Heliocentrism, Plurality of Worlds and Ethics: Anton Francesco Doni and Giordano Bruno

  • Pietro Daniel Omodeo
Part of the Palgrave Studies in Literature, Science and Medicine book series (PLSM)


The publication of Nicholas Copernicus’s (1473–1543) De revolutionibus orbium coelestium, which presented a mathematical planetary theory based on heliocentric hypotheses, has often been regarded as a watershed in the history of science and civilization.3 The new planetary conception had a tremendous impact on European culture and undermined the medieval theology-loaded understanding of nature, with man at its center as the spectator of God’s Creation. Thomas Kuhn even argued in The Copernican Revolution that the heliocentric theory and the motion of the Earth eventually exploded the entire cultural system of beliefs and values received from the Middle Ages. In particular, many ideas descending from literal exegesis of the Bible were irremediably cast into doubt.4


Natural Knowledge Copernican Revolution Natural Religion Infinite Universe Copernican Theory 
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  1. 1.
    Anton Francesco Doni, I Marmi, ed. Ezio Chiaroboli (Vinegia: Per Francesco Marcolini, 1552; Bari: Laterza, 1928). “From the moment when we the people [plebei] can read in our maternal language, you, the learned people [dotti], should not be surprised, and say: ‘he has not been to university’; in fact, while you know things in Greek and Latin, we know them in the vernacular [vulgare]” (11).Google Scholar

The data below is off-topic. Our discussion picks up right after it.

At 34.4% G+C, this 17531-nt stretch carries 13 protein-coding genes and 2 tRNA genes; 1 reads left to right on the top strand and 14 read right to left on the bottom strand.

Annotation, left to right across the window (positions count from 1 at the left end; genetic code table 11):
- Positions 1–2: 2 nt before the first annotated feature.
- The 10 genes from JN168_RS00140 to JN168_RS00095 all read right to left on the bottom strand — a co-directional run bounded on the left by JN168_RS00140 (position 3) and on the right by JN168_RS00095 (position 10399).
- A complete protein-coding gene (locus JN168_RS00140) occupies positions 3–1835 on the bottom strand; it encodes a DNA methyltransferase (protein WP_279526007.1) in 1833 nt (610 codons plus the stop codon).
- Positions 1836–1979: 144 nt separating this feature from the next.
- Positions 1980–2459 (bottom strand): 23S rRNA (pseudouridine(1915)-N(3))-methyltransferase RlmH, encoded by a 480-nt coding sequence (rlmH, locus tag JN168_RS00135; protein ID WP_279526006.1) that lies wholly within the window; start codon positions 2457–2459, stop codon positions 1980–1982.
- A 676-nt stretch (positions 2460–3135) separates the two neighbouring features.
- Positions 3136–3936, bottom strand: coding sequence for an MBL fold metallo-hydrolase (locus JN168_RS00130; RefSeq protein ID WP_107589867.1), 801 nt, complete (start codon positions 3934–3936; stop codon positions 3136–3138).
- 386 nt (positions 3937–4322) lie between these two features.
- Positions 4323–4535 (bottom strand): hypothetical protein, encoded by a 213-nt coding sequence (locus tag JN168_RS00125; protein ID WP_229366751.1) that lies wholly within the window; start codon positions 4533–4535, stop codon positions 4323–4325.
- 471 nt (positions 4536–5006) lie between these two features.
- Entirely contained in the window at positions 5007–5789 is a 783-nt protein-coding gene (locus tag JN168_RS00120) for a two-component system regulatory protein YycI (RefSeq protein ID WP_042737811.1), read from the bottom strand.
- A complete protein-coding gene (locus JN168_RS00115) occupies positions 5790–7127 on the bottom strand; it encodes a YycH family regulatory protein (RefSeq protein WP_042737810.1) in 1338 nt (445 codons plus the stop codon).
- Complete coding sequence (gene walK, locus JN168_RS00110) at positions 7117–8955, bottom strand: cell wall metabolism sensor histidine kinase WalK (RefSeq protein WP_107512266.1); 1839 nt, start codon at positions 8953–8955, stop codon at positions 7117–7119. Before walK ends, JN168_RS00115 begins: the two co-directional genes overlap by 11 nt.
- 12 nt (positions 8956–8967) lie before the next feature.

2. 2.
    Giordano Bruno, Spaccio de la bestia trionfante, in Dialoghi filosofici italiani, ed. Michele Ciliberto (1584; Milano: Mondadori, 2000), 509.Google Scholar
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    The real existence of the Accademia Pellegrina in Venice has been debated at length. If it did exist, Doni was its president between 1553 and 1563. Cf. G. Romei, “Doni, Anton Francesco,” Dizionario Biografico degli Italiani 41 (1992), 158–167, 162.Google Scholar
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    See, for instance, Carlo Curcio, Dal Rinascimento alla Controriforma: Contributo alla storia del pensiero politico italiano do Guicciardini a Botero (Roma: Colombo, 1934); and Luigi Firpo, “Il pensiero politico del Rinascimento e della Controriforma,” in Questioni di storia moderna, ed. Ettore Rota (Milano: Marzorati, 1951), 345–403.Google Scholar
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    Cf. Gilberto Sacerdoti, Sacrificio e sovranità. Teologia e politica nell’Europa di Shakespeare e Bruno (Torino: Einaudi, 2002).Google Scholar

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